Oregon Hill residents bring up some great points in their Master Plan neighborhood meeting; VCU remains oddly silent.
The first thing that my neighbors and I noticed on the handout sheet for this meeting was this sentence, “Oregon Hill residents have had a strong voice in VCU development as it has affected the neighborhood.” Was this before or after whole blocks of Oregon Hill were torn down for VCU’s expansion across Main Street? Or was this when VCU insisted on moving the Jacob House despite protest? Or was it more recent, when VCU tore down a historic stable despite repeated objections from the neighborhood association? What a joke! Richmond be warned- VCU does not care what citizens and residents want. They have very little love for a public-driven master plan that they see as meddling with their university master plan. VCU did not say anything at this meeting because it did not need to- it already has its own hooks in the City and State government.
Phfew! Had to get that off my chest.
Despite that editorial, I will say that tonight’s meeting at the William Byrd Community House was a successful one. Barbara Abernathy began the meeting with a quick, thankful call for participation. I counted over 60 people in attendance, with enough diversity to ensure that the meeting was not overly dominated by Oregon Hill residents. Brooke Hardin of the City’s Community Development Dept. served as presenter/moderator. Due to technical difficulties there was no slide show. Over the last 8 months, the City held a number of ‘charrette’ planning sessions, and Hardin quickly listed and described the 7 main points that had emerged from them- including the emphasis on traditional city/historic preservation, the need for ‘green’, access to the James River, and the desire for mixed income residential base. The downtown footprint has increased and this meeting was in part on how surrounding neighborhoods and VCU play into that.
From there, Hardin referred to what has been written in the proposed Downtown Master plan for this area. Some of the written points: plant more street trees and enhance pedestrian environment, increase transit opportunities (including BRT), encourage VCU campus infill, prohibit future street closings, promote Monroe Park, establish a sustainable design center, continue neighborhood preservation efforts in Oregon Hill (the idea of OH getting Old and Historic District designation is pronounced), preserve and connect Oregon Hill’s parks, encourage compatible infill in Monroe Park, and revitalize Grace Street.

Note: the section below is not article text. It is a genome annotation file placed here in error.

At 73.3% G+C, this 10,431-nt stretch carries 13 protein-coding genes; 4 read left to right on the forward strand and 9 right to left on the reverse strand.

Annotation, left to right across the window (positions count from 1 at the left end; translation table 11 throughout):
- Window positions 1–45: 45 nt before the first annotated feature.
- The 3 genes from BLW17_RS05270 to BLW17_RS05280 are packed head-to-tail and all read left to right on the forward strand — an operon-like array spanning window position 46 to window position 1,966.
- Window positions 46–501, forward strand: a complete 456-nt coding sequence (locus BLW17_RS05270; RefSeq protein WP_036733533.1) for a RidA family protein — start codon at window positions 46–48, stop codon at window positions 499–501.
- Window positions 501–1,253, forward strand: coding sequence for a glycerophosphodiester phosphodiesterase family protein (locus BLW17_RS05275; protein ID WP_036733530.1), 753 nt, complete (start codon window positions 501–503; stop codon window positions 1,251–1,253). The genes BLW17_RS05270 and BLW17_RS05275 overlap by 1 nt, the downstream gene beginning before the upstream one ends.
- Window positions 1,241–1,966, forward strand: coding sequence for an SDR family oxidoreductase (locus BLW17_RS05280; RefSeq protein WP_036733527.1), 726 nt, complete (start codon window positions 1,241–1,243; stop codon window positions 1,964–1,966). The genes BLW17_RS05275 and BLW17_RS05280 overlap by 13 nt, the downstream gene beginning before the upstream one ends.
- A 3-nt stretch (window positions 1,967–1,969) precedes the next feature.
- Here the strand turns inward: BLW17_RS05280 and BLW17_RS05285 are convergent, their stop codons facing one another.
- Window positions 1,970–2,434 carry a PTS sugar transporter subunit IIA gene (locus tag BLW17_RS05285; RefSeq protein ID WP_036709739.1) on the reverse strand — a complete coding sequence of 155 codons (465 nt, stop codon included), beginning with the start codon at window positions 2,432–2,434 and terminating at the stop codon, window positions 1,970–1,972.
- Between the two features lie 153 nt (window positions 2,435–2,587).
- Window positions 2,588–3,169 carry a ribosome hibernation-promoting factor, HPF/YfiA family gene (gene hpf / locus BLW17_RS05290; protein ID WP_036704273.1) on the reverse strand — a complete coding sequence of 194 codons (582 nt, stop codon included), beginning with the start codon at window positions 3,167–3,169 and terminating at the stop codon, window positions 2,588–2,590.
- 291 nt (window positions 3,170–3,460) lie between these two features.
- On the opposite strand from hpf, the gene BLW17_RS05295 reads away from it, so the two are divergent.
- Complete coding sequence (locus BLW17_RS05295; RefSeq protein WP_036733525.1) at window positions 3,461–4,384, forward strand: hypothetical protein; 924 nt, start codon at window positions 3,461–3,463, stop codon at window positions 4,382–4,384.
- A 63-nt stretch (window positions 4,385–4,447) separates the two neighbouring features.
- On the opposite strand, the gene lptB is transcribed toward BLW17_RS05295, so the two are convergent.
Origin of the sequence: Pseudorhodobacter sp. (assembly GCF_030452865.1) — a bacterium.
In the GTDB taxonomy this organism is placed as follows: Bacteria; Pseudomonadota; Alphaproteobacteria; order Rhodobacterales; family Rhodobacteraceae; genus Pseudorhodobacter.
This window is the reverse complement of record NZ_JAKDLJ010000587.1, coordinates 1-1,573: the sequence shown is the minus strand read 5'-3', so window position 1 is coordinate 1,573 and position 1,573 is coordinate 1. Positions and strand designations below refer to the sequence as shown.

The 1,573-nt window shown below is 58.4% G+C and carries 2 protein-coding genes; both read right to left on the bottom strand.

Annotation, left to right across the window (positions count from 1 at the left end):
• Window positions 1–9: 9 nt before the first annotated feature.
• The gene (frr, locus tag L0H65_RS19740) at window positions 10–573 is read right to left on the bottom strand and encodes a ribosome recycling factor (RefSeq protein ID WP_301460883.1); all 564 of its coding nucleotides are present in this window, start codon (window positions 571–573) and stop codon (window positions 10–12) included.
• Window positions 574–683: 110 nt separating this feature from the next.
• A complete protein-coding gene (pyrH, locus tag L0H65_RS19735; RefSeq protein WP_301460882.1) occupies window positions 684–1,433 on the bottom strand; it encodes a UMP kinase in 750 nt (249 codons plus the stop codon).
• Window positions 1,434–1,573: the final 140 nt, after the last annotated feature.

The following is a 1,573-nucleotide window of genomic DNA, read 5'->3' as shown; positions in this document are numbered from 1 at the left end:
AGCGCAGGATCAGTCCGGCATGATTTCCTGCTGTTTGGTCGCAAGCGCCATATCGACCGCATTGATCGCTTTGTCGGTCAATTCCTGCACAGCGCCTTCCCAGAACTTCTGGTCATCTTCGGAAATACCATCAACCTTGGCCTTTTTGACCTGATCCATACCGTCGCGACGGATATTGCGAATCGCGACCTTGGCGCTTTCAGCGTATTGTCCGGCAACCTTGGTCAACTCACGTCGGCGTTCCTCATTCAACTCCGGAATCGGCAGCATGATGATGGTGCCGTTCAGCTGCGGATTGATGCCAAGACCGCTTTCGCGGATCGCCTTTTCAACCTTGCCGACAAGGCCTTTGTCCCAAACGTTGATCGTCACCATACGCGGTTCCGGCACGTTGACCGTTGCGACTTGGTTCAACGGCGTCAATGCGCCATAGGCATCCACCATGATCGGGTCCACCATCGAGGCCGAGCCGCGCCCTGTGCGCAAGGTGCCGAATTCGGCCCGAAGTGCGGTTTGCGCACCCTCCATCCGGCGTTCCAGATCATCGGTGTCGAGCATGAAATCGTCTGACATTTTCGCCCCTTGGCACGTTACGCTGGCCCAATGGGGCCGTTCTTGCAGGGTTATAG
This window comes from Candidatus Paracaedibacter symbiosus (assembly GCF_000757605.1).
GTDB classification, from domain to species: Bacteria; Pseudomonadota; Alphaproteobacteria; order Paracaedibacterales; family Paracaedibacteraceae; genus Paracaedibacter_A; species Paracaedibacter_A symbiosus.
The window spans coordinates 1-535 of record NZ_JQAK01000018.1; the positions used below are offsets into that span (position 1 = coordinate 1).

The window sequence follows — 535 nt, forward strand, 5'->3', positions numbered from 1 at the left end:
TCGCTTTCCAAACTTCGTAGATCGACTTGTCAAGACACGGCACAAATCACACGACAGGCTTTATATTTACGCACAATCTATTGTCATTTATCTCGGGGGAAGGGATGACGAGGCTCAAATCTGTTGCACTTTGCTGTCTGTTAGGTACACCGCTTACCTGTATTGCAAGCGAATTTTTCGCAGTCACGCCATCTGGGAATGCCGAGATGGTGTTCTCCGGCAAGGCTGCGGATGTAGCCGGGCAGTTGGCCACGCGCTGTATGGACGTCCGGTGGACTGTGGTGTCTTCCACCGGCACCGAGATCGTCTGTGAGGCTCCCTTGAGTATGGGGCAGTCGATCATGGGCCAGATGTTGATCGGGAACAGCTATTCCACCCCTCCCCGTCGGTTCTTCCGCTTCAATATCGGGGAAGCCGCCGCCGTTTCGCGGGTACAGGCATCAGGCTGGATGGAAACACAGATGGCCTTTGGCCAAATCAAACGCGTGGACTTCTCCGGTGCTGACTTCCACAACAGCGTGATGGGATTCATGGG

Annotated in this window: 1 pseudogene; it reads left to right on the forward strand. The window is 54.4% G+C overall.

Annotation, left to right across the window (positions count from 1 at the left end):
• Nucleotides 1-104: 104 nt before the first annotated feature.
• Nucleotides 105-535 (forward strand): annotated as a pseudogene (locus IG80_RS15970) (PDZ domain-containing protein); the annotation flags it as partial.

After the City’s presentation, questions and comments came from the audience. Jason Roberts, an Oregon Hill resident, expressed support for the idea of re-connecting Pine Street across the 195 expressway, and using the resulting reclaimed area for green, open space. I raised my hand and used Jason’s comment to segue into a plea for recognition of the Belvidere Greenway that could connect the James River Park north to Monroe Park, and then to Carver (something that OH has had in its own master plan for decades). I also reminded City planners about the popular idea of retooling Idlewood west of Cherry as a two way street with a roundabout off the expressway exit ramp. I reiterated a call for boundaries with binding agreements from VCU.
Monroe Ward residents supported the idea of making Grace St. two-way and also asked about Main and Cary. Some expressed concerns that parking VCU students would cause delays on two-way streets. Many citizens liked the idea of more trees and were also interested in more trash cans and streetscape improvements. Paul Holland brought up safety concerns along with support for transit connectors and a refurbished Monroe Park.
Carver neighborhood residents were interested in a couple of aspects. One resident thought Gilmore Street should be considered for two-way traffic. Many were surprised that more of Carver did not appear in the Downtown Master plan study, and wanted to see the whole neighborhood to come under consideration. They felt that streetscape improvements are badly needed there.
The comments kept coming. Perhaps piqued by Carver’s request, some property owners/managers wanted to know more about the plan and if there would be other parts of the City studied in the future (the answer was a tentative yes). Josh Irwin thought that code enforcement should be a bigger part of renewed attention to streetscape issues. Concern was expressed about the high rise/gas station development proposed for where the BP station is currently at the corner of Grace and Belvidere. Hardin explained that his department primarily looks at proposals like that for overall urban compatibility rather than specific architecture. One gentlemen made good points about creating more emphasis on making the VCU area more bicycle and pedestrian friendly with particular attention on crosswalks. Linda, a resident of Carver, said she had seen a lot of transportation planning come and go in Richmond, but the question of who was it for does not come often enough. She said that more traffic enforcement is needed and the counties must take part in transportation planning. Oregon Hill resident Todd Woodson welcomed and thanked Carver residents for visiting Oregon Hill for the meeting. He said that the urban forestry program needs to be brought back to strength. And he finished by saying that it was a shame that the Mayor put an end to the Neighborhood Teams civic program.
With that portion of the meeting over, many attendees took the time to fill out comment slips, look at maps, and ask questions of the many members of City staff who were in attendance. I noticed a few members of the media there, so maybe this meeting will receive some more coverage.